MANILA, Philippines – Non-core staff of the Philippine Embassy in Tripoli, Libya are being relocated to neighboring Tunisia, the Department of Foreign Affairs said Monday, July 28, as Filipinos leaving the country continue to arrive home in trickles.
This comes as "violence and lawlessness" are becoming an increasing concern in the Libyan capital, with armed groups fighting over the control of the country's main airport.
The Embassy in Tripoli will be manned by "male officers and staff," with the addition of the members of the Rapid Response Teams sent there to aid in the ongoing repatriation of Filipinos from the country.
"Staff dependents were repatriated last week," the agency said in a statement.
This also comes as 30 more Filipinos from Libya are set to arrive in Manila Tuesday, July 29, bringing the number of repatriated citizens so far to 708.
Tuesday's arrivals will be in two flights, set to arrive in the afternoon at the Ninoy Aquino International Airport (NAIA) terminal 1.
"Twenty four (24) of them are set to arrive at 4:00 p.m. on board QR926, while the remaining six OFWs will arrive at 4:35 p.m. on board EK332," the DFA said in another statement.
"They will be briefed and assisted by DFA and the Overseas Workers Welfare Administration (OWWA) representatives at the airport," the agency said.
"DFA urges all Filipino nationals to immediately contact the Philippine Embassy in Tripoli and register for repatriation," the department said.
Aside from the Philippines, several other countries have urged their citizens to leave the North African nation, currently seeing an increase in violence not seen since the overthrow of former strongman Moammar Gaddafi back in 2011.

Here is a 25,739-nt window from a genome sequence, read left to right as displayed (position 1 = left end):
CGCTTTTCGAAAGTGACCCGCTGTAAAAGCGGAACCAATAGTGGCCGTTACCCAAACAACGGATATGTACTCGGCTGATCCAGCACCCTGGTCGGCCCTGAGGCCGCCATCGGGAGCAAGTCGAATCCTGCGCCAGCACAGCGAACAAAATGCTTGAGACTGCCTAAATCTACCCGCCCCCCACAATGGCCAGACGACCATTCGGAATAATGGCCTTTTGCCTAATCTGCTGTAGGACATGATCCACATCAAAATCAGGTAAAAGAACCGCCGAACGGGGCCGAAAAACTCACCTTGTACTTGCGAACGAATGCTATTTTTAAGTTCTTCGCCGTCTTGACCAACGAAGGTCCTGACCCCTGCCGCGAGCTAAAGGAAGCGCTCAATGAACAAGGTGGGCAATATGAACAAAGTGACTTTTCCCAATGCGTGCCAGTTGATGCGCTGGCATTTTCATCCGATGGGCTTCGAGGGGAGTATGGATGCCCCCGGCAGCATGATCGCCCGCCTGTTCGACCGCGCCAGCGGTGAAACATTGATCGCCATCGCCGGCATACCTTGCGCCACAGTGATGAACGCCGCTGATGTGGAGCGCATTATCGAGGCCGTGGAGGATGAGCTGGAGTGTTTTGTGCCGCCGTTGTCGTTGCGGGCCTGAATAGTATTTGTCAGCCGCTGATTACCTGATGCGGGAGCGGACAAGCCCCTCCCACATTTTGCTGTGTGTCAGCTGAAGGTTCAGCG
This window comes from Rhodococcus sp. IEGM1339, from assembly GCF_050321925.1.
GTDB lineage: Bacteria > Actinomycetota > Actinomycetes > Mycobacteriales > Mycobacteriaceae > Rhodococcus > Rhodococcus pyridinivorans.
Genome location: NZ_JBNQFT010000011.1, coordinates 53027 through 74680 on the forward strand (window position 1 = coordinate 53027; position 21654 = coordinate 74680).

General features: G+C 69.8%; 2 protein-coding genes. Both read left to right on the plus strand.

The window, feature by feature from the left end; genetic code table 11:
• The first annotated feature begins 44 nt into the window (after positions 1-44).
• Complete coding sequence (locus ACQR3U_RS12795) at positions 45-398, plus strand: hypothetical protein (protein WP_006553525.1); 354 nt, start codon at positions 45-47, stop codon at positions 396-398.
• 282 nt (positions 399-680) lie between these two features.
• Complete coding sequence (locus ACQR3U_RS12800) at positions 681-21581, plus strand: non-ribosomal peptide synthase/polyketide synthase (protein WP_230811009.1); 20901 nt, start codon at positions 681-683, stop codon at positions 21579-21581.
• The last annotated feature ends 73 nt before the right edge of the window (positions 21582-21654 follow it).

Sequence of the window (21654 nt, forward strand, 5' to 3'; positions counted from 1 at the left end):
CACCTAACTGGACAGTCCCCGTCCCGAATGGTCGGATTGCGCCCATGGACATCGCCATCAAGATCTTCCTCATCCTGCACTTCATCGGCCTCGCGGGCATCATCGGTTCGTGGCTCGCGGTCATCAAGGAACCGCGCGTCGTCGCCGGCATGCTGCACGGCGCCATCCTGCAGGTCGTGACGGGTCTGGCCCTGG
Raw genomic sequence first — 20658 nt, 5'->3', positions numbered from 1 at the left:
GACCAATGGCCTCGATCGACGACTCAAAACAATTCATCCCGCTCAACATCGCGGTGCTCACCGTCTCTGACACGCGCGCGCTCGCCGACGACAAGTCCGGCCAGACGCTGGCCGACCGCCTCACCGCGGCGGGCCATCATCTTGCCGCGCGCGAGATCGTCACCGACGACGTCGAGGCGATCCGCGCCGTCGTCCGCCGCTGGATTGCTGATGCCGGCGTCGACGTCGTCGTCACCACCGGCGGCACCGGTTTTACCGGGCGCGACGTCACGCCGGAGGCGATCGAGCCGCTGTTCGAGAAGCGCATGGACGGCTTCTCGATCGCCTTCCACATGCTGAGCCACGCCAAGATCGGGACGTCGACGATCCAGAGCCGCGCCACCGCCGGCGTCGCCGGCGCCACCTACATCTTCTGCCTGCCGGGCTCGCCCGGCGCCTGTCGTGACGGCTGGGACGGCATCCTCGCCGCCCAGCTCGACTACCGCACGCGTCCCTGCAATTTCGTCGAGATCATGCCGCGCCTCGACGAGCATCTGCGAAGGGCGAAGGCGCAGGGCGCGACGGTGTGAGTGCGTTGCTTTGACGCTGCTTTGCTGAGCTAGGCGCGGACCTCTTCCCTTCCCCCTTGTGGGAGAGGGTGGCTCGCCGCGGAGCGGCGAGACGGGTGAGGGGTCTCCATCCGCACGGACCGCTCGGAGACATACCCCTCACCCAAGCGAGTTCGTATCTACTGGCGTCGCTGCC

Two weeks of fighting between armed groups for the control of the capital's international airport has left at least 97 people dead. The violence has spread to other major cities, such as Benghazi and Misurata.
Countries that have called their citizens to leave Libya include Egypt, United States, United Kingdom, France, Germany, Netherlands, Belgium, Malta, Spain, and Turkey.
The Libyan health ministry also warned that foreigners leaving could cause a shortage of health workers, particularly since around 3,000 of the estimated 13,000 Filipinos there are doctors and nurses.
A Filipino construction worker has also been beheaded by his kidnappers, because he was not a Muslim. He was kidnapped July 15, and his remains were found in a hospital July 20.
Libya's interim government has warned that the fighting between those vying for control of the strategic airport threatened to tear the country apart. – With reports from Agence France-Presse/Rappler.com
From the Department of Foreign Affairs
Filipinos can contact the Embassy through the telephone numbers (00218) 918-244-208 / (00218) 911061166, and the e-mail addresses firstname.lastname@example.org; email@example.com. The Embassy's address is Km 7 Gargaresh Road, Abu Nawas, P.O. Box 12508, Tripoli.
The DFA’s 24-hour hotlines are also available for families of OFWs in Libya. Those who have questions and concerns about the conditions of their relatives in Libya can call the hotline numbers (02) 552-7105 / (02) 834-4685. They may also send their queries by e-mail to firstname.lastname@example.org.